News 12 at 6 o'clock / Friday, Dec. 16, 2011
AIKEN, S.C. -- A world-class pianist has found her way from New York to Aiken, and already, she's sharing her talent with the community she now calls home.
Her gift, however, is more than just the gift of music: It's the gift of inspiration.
Her fingers tell a story in a language they speak fluently, and 90-year-old Helga Hulse feels every word she coaxes out of every note. She is eloquent as she converses with the keys, but there's also music in her voice.
She seems to coax notes out of words.
"People who spent their lives in the pursuit of beauty have a special radiance that I can certainly feel in their presence," she said with a melody that almost makes you forget she is speaking and not singing.
She wasn't describing herself, but she was talking about her teachers. Her first was her mother, who began Helga's musical education at the age of 3. By the time she was 7 years old, she was studying at the Chicago Music College where she made more than just a name for herself.
She made a promise to her mentor.
"He said whenever anyone asks you to play, you say, 'Thank you. I would be delighted.' You must never refuse to play when you are asked to play," she said.
Helga has never refused.
"Even if the piano has not been tuned for 50 years and the pedals are broken and keys are missing, have something in your repertoire that will sound good on a bad piano," she said.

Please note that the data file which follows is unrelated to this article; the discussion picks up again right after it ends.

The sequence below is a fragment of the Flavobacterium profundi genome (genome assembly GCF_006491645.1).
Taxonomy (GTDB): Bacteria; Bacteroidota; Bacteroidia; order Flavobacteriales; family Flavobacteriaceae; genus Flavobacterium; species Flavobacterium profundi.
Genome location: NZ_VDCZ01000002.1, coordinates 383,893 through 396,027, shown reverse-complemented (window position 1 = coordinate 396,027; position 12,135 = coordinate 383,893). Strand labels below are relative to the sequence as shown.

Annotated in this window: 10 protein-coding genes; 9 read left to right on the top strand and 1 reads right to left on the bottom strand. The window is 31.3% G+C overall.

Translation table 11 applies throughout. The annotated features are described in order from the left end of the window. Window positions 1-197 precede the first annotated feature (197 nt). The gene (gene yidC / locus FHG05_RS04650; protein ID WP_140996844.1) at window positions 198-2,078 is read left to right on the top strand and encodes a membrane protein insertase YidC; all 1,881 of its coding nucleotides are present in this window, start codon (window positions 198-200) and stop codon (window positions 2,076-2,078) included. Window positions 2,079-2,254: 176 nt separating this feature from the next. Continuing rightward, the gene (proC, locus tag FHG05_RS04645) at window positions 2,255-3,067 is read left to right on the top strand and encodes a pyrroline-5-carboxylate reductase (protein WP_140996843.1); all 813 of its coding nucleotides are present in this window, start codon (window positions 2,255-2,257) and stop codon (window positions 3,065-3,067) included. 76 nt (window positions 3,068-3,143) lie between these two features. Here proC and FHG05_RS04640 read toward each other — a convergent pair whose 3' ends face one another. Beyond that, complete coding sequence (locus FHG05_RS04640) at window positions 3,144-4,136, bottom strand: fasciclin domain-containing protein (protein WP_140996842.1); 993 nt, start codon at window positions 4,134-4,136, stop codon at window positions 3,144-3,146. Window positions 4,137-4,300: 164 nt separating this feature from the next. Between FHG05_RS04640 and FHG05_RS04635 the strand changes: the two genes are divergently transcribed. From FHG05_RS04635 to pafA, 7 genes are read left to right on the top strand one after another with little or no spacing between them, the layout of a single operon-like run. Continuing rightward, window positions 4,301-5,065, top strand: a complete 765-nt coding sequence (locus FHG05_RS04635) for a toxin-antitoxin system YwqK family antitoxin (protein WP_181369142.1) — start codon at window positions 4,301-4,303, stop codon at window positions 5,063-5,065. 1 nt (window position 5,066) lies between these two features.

And then, just like her teacher also made her promise so many years ago, she offers to play another.
"So, it's a lesson in life, too," Helga said. "We must always be willing to give more than we are asked."
Helga always gives more. The day we met her she was speaking at an assembly for Mead Hall Students at St. Thaddeus Episcopal Church.
And of course, playing.
The students responded with their hands up to her hands-on approach. They weren't even born in the same century, but the music makes this moment timeless. Her gift is a gift to these students and is one she hopes to give to others any chance she gets.
Music isn't Helga's only gift. Her daily walks are inspiring, too. At 90 years old, she walks more in one day than most in their 20s walk in a month.
"Well, they have their lovely automobiles," Helga laughed. "That's why."
But Helga said those lovely automobiles make us all hurry through life and that can make life pass us by.
"When I'm walking, I can enjoy living," Helga smiled. "And I enjoy every moment of it."
She walks 3 miles to practice and then 3 miles home. She walks to teach piano, but she also walks to compose thoughts and music.
"We always listen for something we've never heard before," she said. "That's a lesson in musicianship."
But really, it's a lesson for more than just musicians. It reminds us to take note of our community, to notice everything, to pay attention, to walk and to live.
And just like Helga always asks if she can play another song, she can inspire us to do the same.
Helga started a program in New York teaching piano to prison inmates and was able to change lives with her music. She was in her 80s at the time. The paper in Jamestown, N.Y., wrote an article on her move South, calling her "a living, breathing enchantment who will be missed."